NASA Office of Inspector General
February 25, 2015

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It is generally agreed by both the Congress and the Executive Branch  that sending humans to the surface of Mars, sometime in the 2030s, should be the long term goal of the National Aeronautics and Space Administration (NASA).  However, the intermediate destination during the 2020s needed to develop and to mature such space faring capability has been subject to controversy. While some have advocated a return to the lunar surface as a bridge towards Mars, others have argued that the  development of a lunar architecture could actually siphon off  necessary funds for sending humans to the martian surface.

The extraterrestrial deployment of  huge amounts of water will be essential for any interplanetary journey.  Even if some future Mars vessels are  xenon fueled solar electric interplanetary vehicles, crewed missions between cis-lunar space and Mars orbit will still require a substantial tonnage water for drinking, washing, food preparation, the production of air and for mass shielding habitat modules  from the dangers of  cosmic radiation and major solar events. The most expensive source of water for an interplanetary vehicle within cis-lunar space is from the Earth's deep gravity well.  However, water derived from ice in the Moon's polar regions would be a substantially cheaper source since the  Moon has a significantly lower gravity well.  Water, of course,  could also be used for the production of LOX/LH2 propellant necessary for  voyages between cis-lunar space and Mars orbit.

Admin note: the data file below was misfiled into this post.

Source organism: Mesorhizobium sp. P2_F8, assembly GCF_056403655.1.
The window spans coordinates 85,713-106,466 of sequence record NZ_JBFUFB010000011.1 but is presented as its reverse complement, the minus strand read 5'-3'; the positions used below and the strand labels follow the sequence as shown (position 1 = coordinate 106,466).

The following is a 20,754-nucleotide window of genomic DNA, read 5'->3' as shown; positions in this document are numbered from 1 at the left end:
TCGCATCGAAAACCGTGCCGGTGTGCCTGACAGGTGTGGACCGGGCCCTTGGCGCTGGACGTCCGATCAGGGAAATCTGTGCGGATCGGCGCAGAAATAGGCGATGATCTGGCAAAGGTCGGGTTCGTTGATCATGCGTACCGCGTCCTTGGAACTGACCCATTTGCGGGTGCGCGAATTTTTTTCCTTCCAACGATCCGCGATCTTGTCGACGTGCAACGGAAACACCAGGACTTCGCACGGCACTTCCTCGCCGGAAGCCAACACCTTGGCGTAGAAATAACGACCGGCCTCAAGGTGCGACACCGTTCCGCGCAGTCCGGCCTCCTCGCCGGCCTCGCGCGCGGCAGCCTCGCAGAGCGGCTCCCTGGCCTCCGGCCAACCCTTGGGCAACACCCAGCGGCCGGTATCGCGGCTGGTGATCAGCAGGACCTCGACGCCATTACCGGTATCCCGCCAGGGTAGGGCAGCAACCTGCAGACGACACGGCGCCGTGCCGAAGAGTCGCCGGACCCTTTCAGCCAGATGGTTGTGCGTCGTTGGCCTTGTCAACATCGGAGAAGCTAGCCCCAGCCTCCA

ADEPT payload deployment scenarios for Mars (Credit: NASA)

Because of its thin atmosphere and higher gravity, Mars is a very different world than the Moon. Still,  habitat modules, propellant producing water depots,  and mobile ground vehicles that could be  utilized on the surface of the Moon could also be used on the surface of Mars.  This could save NASA enormous amounts of money since basically the same surface architecture for the Moon could also be deployed on the surface of Mars. So no new surface infrastructure unique to Mars would not have to be developed.

Vehicles designed to deploy cargoes and crews to the lunar surface could also be used to deploy cargoes and crews to the surface of Mars. But in order to safely deploy cargoes and crews to the martian surface, such  vehicles will need to be  shielded and decelerated through the thin martian atmosphere through the ADEPT or HIAD technologies currently being developed by NASA.

HIAD  decelerator entering martian atmosphere with crew vehicle (credit: Boeing)
HIAD and ADEPT technologies simply use a large expandable heat shield  to protect a spacecraft from the frictional heating of the thin martian atmosphere (100 thinner than the Earth's atmosphere) while also decelerating the vehicle enough to eventually allow the vehicle to utilize retrorockets to hover and land on the martian surface. The weight of these decelerating heat shields approach 50% of the payload being deployed to the surface. But NASA believes that these technologies should   enable them to deploy as much as 40 tonnes of payload to the martian surface. 
C-ETLV-5 cargo lander and ETLV-2 crew lander for deploying cargoes and crew to the surface of the Moon, Mars, and on the surfaces of the moons of Mars